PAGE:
The menu is 100% decadent. You can try, among other things, a "Croque-madame", blueberry and bacon pancakes, eggs benedict with salmon gravlax, a mushroom omelette or the "Full English breakfast" with eggs, sausages, blood pudding, baked beans, tomatoes and potatoes.
Not counting the drinks, the price of the brunches varies between $13 and $19, which is pretty reasonable.
By the way, if brunch is not your cup of tea, you can always come and enjoy Wolf & Workman's terrasse for lunch and dinner. The option is yours!
Bottomless Mimosas at Wolf & Workman
Price: $35 for all-you-can-drink mimosa, plus $13 to $19 for brunch
When: Weekends from 10 a.m. to 3 p.m.
Address: 139, rue St. Paul O., Montreal, QC
Why You Should Go: Who can say no to endless mimosas on a pretty terrasse?
Why You Need To Go: Pizza Adamo is well known for serving some of the best pizza in Saint-Henri. You may have to give the smoked meat, pickle and mustard pizza a chance — it's as surprising as it is delicious.
Why You Need To Go: Just when you thought pizza couldn't get any more exciting, Les Garnements proves you wrong. Not only do they have bright and colourful dough, but the toppings are too good to be true: cheese sticks, fried chicken, kimchi, giant pieces of bacon... yes, please.
Why You Need To Go: Michigan is a new pizza counter inspired by the Detroit Style Pizza (DSP). It features a square or rectangular shape, soft and light dough, and a crispy edge of caramelized cheese. In short, it melts in your mouth.
Why You Need To Go: During La Pizza Week 2021, Alto's Meat Lover won first prize in Montreal, according to public votes, and also placed third in Canada. With pepperoni, capicollo, smoked meat, bacon, minced meat, ham and Sicilian Italian sausage, it's not hard to imagine why it won.
Why You Need To Go: Pizza is not only a meal, it can also be a decadent dessert with Montreal Pizz'Cookies, which makes sweet pizzas. Cookies 'n' cream, Kinder Bueno, Kit Kat, S'mores... There's something for everyone.
Montrealers now have another place to try a big South Koreanfood trend. Holy Choco, a "dessert heaven" on Rue Sherbrooke, just added Croffles to its menu — and you can probably guess what they are if you combine the words for two delicious treats.
Forget about Cronuts (croissant donuts) and Cronut Burgers and Cragels (croissant bagels). Croffles are a hybrid of croissants and waffles.
Montreal is currently one of five COVID-19 red zones in Quebec — and while terrasse dining was previously prohibited in red zones, the province has changed its rules, with some conditions.
Restaurants and bars
Indoor dining is currently prohibited in Montreal, with delivery, takeout and drive-thru orders permitted.
Terrasses are open with a maximum of two people from different addresses at the same table. They can be accompanied by their children under 18 years old.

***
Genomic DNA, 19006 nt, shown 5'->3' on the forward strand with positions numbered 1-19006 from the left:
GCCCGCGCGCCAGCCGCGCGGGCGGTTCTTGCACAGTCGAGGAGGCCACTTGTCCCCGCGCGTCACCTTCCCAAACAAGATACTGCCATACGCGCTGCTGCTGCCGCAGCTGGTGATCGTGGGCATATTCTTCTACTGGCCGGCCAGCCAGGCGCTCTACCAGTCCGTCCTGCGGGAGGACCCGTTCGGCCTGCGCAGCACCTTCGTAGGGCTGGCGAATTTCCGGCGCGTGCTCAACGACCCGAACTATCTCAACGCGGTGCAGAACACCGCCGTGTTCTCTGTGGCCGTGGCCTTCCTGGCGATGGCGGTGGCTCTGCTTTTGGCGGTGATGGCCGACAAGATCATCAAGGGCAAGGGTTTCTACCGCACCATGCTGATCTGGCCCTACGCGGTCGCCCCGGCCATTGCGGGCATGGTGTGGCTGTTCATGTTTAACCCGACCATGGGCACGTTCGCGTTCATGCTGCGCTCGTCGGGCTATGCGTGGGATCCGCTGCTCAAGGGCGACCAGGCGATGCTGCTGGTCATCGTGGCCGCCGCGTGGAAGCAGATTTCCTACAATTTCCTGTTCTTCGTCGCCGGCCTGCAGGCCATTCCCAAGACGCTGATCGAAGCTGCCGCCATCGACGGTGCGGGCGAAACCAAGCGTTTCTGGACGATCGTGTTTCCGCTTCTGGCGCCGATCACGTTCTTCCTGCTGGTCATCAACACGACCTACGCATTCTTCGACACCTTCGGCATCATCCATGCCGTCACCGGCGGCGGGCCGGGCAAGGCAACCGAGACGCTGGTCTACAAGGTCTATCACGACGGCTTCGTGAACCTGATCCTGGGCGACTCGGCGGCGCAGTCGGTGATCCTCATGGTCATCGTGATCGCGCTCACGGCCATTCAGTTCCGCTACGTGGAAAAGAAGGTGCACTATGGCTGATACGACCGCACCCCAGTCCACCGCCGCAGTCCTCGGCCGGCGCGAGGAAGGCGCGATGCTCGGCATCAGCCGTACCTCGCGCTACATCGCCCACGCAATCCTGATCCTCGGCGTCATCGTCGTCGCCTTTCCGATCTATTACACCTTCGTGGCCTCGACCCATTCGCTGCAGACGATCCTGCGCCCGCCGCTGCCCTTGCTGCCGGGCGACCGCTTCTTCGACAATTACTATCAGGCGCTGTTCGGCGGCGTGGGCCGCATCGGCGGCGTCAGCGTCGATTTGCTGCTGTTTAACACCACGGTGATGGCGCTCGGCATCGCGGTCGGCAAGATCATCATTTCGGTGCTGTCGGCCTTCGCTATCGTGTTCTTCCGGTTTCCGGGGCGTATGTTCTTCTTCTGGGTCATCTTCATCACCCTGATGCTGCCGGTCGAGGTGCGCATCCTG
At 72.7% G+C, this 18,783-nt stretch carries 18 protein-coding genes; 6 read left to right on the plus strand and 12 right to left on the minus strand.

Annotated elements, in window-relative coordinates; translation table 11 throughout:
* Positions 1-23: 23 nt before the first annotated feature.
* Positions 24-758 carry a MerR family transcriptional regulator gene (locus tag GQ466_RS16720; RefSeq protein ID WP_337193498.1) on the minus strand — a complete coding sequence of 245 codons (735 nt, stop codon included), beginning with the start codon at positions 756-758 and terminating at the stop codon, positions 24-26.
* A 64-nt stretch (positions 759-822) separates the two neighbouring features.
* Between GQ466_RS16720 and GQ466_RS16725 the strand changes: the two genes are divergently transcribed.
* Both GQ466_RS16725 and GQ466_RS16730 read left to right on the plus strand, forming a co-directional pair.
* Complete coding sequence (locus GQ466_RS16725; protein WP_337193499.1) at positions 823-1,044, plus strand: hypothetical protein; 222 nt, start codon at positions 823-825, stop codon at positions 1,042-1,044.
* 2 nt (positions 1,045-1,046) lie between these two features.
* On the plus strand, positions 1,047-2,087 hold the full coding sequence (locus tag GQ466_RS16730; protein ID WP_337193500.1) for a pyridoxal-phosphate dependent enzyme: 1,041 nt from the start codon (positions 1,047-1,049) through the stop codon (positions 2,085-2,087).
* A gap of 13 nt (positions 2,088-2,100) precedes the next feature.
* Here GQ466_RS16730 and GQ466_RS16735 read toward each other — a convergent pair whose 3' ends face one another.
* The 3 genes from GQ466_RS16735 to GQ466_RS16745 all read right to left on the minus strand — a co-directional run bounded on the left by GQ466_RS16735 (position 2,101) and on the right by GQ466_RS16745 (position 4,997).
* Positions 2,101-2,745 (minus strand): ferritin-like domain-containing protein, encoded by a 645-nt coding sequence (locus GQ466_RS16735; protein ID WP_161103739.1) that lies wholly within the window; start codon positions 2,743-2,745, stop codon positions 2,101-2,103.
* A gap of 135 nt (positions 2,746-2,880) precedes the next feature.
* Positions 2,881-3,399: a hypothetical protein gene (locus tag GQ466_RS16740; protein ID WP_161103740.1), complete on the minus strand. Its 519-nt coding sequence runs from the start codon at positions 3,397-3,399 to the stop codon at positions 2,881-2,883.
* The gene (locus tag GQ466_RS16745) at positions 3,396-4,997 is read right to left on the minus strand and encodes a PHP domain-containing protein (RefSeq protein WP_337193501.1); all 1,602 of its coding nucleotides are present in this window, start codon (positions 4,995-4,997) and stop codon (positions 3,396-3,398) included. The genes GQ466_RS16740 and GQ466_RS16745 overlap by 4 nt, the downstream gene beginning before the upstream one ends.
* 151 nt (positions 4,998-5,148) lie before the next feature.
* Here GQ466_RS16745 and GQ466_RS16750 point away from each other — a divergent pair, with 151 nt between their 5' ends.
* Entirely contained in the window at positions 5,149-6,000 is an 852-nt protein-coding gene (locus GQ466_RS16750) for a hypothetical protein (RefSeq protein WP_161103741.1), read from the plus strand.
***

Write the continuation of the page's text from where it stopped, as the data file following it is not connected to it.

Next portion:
Residents of the same household can sit together at the same table outdoors.
Alcohol consumption on terrasses is not currently permitted without buying food.
Bar terrasses are scheduled to open as of June 11.
Indoor gatherings are currently prohibited in Montreal for residents of different addresses, except for an informal caregiver, a support person, planned work, or in the case of a person living alone, who can receive one visitor or their children.
A person who lives alone with their children can join one other household, so long as both groups don't see anyone else.
Private outdoor gatherings (in a yard or on a balcony) are permitted with up to eight people from different addresses — but visitors have to practice social distancing.
People from different addresses aren't allowed to sit together. Theatres are supposed to ensure that people who don't live together are seated two metres apart, the government says.
People in the cinemas have to remain seated and no food or drinks are allowed.
There's also a maximum of 250 people per theatre.
Sports (until June 10)
Outdoor, contact-free sports are permitted in public places with members of up to two different households or in groups of up to eightpeople from different households, according to the government.
There can be an instructor, so long as they wear protective equipment and stay two metres apart from participants.
Indoor, contact-free sports are permitted but "limited to pools, skating rinks and facilities for playing tennis and badminton."
Gyms are currently closed.
Organized matches, tournaments and competitions are not permitted.
Wearing a mask is mandatory at all times for Montrealers aged 10 years old and over, except when swimming, social distancing or between members of the same household.
Lessons in private homes are allowed with members of the same household, and the instructor has to be two metres apart from the students.
Offices and work
Offices are currently closed in Montreal, and non-essential workers should be working from home, "except for employees whose presence is essential."
The government has not yet set a date for when offices could reopen.